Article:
Sugar: Sugarcane was originally from tropical South Asia and Southeast Asia.[152] Different species likely originated in different locations with S. barberi originating in India and S. edule and S. officinarum coming from New Guinea.[152] Crystallized sugar was discovered by the time of the Imperial Guptas,[153] and the earliest reference of candied sugar comes from India.[154] The process was soon transmitted to China with traveling Buddhist monks.[154] Chinese documents confirm at least two missions to India, initiated in 647 CE, for obtaining technology for sugar-refining.[155] Each mission returned with results on refining sugar.[155]

2. Mathematics

The Hindu-Arabic numeral system. The inscriptions on the edicts of Ashoka (1st millennium BCE) display this number system being used by the Imperial Mauryas.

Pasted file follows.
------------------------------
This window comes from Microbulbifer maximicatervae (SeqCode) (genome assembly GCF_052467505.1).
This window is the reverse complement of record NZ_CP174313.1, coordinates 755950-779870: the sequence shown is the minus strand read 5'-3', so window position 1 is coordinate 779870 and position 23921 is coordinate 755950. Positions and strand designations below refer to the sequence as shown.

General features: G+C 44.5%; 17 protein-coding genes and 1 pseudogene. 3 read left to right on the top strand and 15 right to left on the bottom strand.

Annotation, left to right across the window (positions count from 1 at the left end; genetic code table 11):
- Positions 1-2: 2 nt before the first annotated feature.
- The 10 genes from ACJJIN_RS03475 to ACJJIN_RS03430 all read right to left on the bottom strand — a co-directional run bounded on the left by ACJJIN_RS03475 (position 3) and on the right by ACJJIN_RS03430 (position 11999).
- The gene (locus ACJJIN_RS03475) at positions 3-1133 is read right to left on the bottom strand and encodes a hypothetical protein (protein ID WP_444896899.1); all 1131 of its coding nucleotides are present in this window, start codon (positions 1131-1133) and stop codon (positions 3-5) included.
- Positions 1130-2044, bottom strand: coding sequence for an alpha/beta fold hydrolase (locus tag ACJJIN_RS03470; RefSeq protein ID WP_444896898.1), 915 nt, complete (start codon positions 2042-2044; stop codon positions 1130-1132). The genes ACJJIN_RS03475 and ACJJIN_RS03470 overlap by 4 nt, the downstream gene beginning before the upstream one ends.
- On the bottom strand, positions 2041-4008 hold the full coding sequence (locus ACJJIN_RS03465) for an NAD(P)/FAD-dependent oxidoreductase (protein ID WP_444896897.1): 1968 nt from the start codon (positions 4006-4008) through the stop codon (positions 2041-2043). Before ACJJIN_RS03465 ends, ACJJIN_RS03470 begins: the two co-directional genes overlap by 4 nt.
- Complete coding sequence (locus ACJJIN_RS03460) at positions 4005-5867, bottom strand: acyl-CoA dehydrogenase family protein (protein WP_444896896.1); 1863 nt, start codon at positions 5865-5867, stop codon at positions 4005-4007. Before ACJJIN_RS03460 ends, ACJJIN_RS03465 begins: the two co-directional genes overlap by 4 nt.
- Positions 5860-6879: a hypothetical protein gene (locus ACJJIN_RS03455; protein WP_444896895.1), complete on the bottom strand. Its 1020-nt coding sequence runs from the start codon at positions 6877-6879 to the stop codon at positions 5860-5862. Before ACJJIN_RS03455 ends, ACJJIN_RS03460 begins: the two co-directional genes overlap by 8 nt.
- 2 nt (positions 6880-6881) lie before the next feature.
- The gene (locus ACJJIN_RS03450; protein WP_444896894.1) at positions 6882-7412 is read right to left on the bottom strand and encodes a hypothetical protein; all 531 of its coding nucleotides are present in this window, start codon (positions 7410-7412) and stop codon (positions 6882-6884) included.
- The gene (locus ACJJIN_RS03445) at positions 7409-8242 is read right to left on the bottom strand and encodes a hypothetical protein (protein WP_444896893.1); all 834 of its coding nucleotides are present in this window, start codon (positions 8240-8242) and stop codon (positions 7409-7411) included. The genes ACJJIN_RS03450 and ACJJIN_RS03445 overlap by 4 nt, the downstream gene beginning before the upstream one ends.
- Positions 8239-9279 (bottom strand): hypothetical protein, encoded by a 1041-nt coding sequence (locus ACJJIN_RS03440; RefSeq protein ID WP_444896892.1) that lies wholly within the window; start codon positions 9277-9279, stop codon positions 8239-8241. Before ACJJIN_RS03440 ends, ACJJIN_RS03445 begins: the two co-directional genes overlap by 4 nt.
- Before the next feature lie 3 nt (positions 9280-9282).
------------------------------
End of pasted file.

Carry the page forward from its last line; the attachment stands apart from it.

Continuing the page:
Aryabhata's Aryabhatiya (476 – 550) was translated into Arabic (ca. 820 AD).[156]

Brahmagupta's theorem (598–668) states that AF = FD.

Explanation of the sine rule inYuktibhasa.
0: The concept of zero as a number, and not merely a symbol for separation is attributed to India.[157] In India, practical calculations were carried out using zero, which was treated like any other number by the 9th century CE, even in case of division.[157][158]
AKS primality test: The AKS primality test is a deterministic primality-proving algorithm created and published by threeIndian Institute of Technology Kanpur computer scientists, Manindra Agrawal, Neeraj Kayal, and Nitin Saxena on August 6, 2002 in a paper titled PRIMES is in P.[159][160] Commenting on the impact of this discovery, Paul Leyland noted: "One reason for the excitement within the mathematical community is not only does this algorithm settle a long-standing problem, it also does so in a brilliantly simple manner. Everyone is now wondering what else has been similarly overlooked".[160][161]